Richard Barker

Richard Barker
University of Wisconsin–Madison | UW · Department of Botany

PhD Plant genetics and molecular biology

About

36
Publications
15,459
Reads
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285
Citations
Citations since 2017
26 Research Items
281 Citations
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2017201820192020202120222023020406080100120
2017201820192020202120222023020406080100120
Introduction
I am currently investigating how plants respond to the stresses of spaceflight. I currently use Arabidopsis and the International Space Station as my models. My preferred method of investigation is RNAseq but often use a multi-omics approach.
Additional affiliations
March 2014 - present
University of Wisconsin–Madison
Position
  • PostDoc Position
Description
  • Astro-Botany researcher and founder of the UW Astro-Botany Engineering Society
Education
March 2004 - March 2010
University of Nottingham
Field of study
  • Plant Developmental Genetics and environmental science

Publications

Publications (36)
Article
Full-text available
In order for terrestrial life to expand beyond the confines of our earthbound existence to bodies such as the moon or Mars it will have to tackle a barrage of stresses, some that it has encountered and adapted to over millions of years of evolution, but some that it will meet for the very first time. Whether reliable, sustainable biology-based (bio...
Article
Full-text available
A plant’s oxygen supply can vary from normal (normoxia) to total depletion (anoxia). Tolerance to anoxia is relevant to wetland species, rice (Oryza sativa) cultivation and submergence tolerance of crops. Decoding and transmitting calcium (Ca) signals may be an important component to anoxia tolerance; however, the contribution of intracellular Ca t...
Chapter
Gravity is a powerful element in shaping plant development, with gravitropism, the oriented growth response of plant organs to the direction of gravity, leading to each plant’s characteristic form both above and below ground. Despite being conceptually simple to follow, monitoring a plant’s directional growth responses can become complex as variati...
Experiment Findings
Full-text available
Using TOAST the transcript abundance flight vs ground was pulled from the GeneLab API and projected onto the KEGG pathway.
Article
Full-text available
Sphingomonas is ubiquitous in nature, including the anthropogenically contaminated extreme environments. Members of the Sphingomonas genus have been identified as potential candidates for space biomining beyond earth.
Preprint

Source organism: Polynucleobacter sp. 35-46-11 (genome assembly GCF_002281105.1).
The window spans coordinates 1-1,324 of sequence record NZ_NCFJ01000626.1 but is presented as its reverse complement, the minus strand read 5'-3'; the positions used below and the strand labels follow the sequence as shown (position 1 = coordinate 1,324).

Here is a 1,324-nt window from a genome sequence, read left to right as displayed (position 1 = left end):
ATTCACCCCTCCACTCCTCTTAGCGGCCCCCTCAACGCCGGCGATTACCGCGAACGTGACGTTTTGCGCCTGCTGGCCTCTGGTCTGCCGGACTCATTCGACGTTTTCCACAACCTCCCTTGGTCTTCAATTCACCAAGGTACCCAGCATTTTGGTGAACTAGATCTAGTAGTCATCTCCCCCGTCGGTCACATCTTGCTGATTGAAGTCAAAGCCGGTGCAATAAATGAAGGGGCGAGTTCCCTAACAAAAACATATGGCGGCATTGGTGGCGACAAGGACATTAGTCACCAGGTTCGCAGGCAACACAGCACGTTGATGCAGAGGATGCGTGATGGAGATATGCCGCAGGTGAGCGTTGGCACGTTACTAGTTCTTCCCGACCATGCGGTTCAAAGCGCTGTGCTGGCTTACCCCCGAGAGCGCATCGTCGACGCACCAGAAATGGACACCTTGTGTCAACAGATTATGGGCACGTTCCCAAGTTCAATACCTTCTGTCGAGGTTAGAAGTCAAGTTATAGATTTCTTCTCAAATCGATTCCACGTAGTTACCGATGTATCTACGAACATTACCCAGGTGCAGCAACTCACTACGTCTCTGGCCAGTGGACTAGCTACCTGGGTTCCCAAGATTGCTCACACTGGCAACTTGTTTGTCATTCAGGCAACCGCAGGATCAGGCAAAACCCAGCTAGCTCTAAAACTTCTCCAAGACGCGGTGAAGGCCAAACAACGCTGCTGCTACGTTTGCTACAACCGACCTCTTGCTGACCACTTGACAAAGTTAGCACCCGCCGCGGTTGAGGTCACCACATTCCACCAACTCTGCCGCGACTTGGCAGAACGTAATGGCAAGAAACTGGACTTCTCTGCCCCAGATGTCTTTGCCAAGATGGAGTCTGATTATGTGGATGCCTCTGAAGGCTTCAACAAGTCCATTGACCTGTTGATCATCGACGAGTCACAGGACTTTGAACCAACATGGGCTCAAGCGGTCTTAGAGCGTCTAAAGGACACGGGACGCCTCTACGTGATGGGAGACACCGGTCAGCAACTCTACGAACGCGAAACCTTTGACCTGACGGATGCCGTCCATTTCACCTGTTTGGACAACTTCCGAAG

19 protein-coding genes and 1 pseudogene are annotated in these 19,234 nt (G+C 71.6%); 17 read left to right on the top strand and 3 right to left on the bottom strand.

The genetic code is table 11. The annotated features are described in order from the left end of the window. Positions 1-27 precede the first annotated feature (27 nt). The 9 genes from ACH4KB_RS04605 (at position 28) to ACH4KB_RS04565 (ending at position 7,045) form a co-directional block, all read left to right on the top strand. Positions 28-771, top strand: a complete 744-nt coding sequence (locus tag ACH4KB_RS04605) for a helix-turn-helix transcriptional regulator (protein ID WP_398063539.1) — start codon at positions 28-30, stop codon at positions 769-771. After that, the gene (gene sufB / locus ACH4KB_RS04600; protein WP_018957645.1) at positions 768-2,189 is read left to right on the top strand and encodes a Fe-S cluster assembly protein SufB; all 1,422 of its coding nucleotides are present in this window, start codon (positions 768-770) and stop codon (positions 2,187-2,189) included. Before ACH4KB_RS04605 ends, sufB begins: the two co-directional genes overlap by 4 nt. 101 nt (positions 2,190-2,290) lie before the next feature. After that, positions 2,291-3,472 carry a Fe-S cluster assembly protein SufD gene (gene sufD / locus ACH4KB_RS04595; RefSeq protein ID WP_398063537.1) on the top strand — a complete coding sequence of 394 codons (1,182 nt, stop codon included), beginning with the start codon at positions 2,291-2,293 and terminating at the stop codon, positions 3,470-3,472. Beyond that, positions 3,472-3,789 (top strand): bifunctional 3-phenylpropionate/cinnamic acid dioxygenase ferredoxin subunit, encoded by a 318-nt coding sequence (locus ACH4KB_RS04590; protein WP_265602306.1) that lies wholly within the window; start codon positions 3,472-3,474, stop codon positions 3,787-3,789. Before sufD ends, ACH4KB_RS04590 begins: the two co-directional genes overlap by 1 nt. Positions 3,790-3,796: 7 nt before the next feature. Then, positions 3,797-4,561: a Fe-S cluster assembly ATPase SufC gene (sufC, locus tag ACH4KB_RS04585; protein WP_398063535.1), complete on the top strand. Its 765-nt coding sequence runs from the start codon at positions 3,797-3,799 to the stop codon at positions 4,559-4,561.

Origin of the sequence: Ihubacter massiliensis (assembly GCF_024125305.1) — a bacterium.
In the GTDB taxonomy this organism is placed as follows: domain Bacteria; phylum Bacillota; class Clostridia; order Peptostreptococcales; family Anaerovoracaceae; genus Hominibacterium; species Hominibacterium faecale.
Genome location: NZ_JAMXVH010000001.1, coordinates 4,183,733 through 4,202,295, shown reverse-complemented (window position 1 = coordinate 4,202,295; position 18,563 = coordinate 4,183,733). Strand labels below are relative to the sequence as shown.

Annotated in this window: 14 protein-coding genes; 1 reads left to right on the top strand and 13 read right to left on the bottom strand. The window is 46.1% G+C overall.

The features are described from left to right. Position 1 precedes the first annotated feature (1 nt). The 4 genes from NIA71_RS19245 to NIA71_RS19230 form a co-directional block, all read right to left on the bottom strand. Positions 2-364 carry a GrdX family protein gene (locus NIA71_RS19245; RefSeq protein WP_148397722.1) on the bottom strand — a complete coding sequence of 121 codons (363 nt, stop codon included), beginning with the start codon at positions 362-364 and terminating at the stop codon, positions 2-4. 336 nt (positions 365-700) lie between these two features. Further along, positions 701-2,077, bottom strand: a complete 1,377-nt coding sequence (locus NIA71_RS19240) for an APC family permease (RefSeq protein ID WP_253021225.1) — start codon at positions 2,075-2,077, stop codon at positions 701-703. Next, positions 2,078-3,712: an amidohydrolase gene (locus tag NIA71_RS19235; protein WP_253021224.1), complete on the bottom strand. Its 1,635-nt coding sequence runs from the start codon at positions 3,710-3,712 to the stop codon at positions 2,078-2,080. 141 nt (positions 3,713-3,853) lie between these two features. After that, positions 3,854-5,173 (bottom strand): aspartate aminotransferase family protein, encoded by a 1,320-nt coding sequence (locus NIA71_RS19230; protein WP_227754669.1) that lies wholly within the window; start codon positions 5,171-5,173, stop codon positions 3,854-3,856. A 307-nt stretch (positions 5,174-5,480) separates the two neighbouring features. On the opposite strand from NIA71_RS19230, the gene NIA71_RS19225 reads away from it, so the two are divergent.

Full-text available
Human space exploration beyond low Earth orbit will involve missions of significant distance and duration. To effectively mitigate myriad space health hazards, paradigm shifts in data and space health systems are necessary to enable Earth-independence, rather than Earth-reliance. Promising developments in the fields of artificial intelligence and m...
Preprint
Full-text available
Space biology research aims to understand fundamental effects of spaceflight on organisms, develop foundational knowledge to support deep space exploration, and ultimately bioengineer spacecraft and habitats to stabilize the ecosystem of plants, crops, microbes, animals, and humans for sustained multi-planetary life. To advance these aims, the fiel...
Article
Full-text available
In addition to microgravity, spaceflight simultaneously exposes biology to a suite of other stimuli. For example, in space, organisms experience ionizing radiation environments that significantly differ in both quality and quantity from those normally experienced on Earth. However, data on radiation exposure during space missions is often complex t...
Chapter
Full-text available
Despite mechanical stimulation having profound effects on plant growth and development and modulating responses to many other stimuli, including to gravity, much of the molecular machinery triggering plant mechanical responses remains unknown. This gap in our knowledge arises in part from difficulties in applying reproducible, long-term touch stimu...
Article
Full-text available
With the development of transcriptomic technologies, we are able to quantify precise changes in gene expression profiles from astronauts and other organisms exposed to spaceflight. Members of NASA GeneLab and GeneLab-associated analysis working groups (AWGs) have developed a consensus pipeline for analyzing short-read RNA-sequencing data from space...
Article
Full-text available
Space agencies have announced plans for human missions to the Moon to prepare for Mars. However, the space environment presents stressors that include radiation, microgravity, and isolation. Understanding how these factors affect biology is crucial for safe and effective crewed space exploration. There is a need to develop countermeasures, to adapt...
Preprint
Full-text available
With the development of transcriptomic technologies, we are able to quantify precise changes in gene expression profiles from astronauts and other organisms exposed to spaceflight. Members of NASA GeneLab and GeneLab-associated analysis working groups (AWGs) have developed a consensus pipeline for analyzing short-read RNA-sequencing data from space...
Article
Research on astronaut health and model organisms have revealed six features of spaceflight biology that guide our current understanding of fundamental molecular changes that occur during space travel. The features include oxidative stress, DNA damage, mitochondrial dysregulation, epigenetic changes (including gene regulation), telomere length alter...
Article
Full-text available
Root elongation depends on the action of the gibberellin (GA) growth hormones, which promote cell production in the root meristem and cell expansion in the elongation zone. Sites of GA biosynthesis in the roots of 7 day‐old Arabidopsis thaliana seedlings were investigated using tissue‐specific GA inactivation in wild type (Col‐0) or rescue of GA‐de...
Article
Full-text available
Microgravity is known to affect the organization of the cytoskeleton, cell and nuclear morphology and to elicit differential expression of genes associated with the cytoskeleton, focal adhesions and the extracellular matrix. Although the nucleus is mechanically connected to the cytoskeleton through the Linker of Nucleoskeleton and Cytoskeleton (LIN...
Article
Full-text available
Recent advances in the routine access to space along with increasing opportunities to perform plant growth experiments on board the International Space Station have led to an ever-increasing body of transcriptomic, proteomic, and epigenomic data from plants experiencing spaceflight. These datasets hold great promise to help understand how plant bio...
Article
Full-text available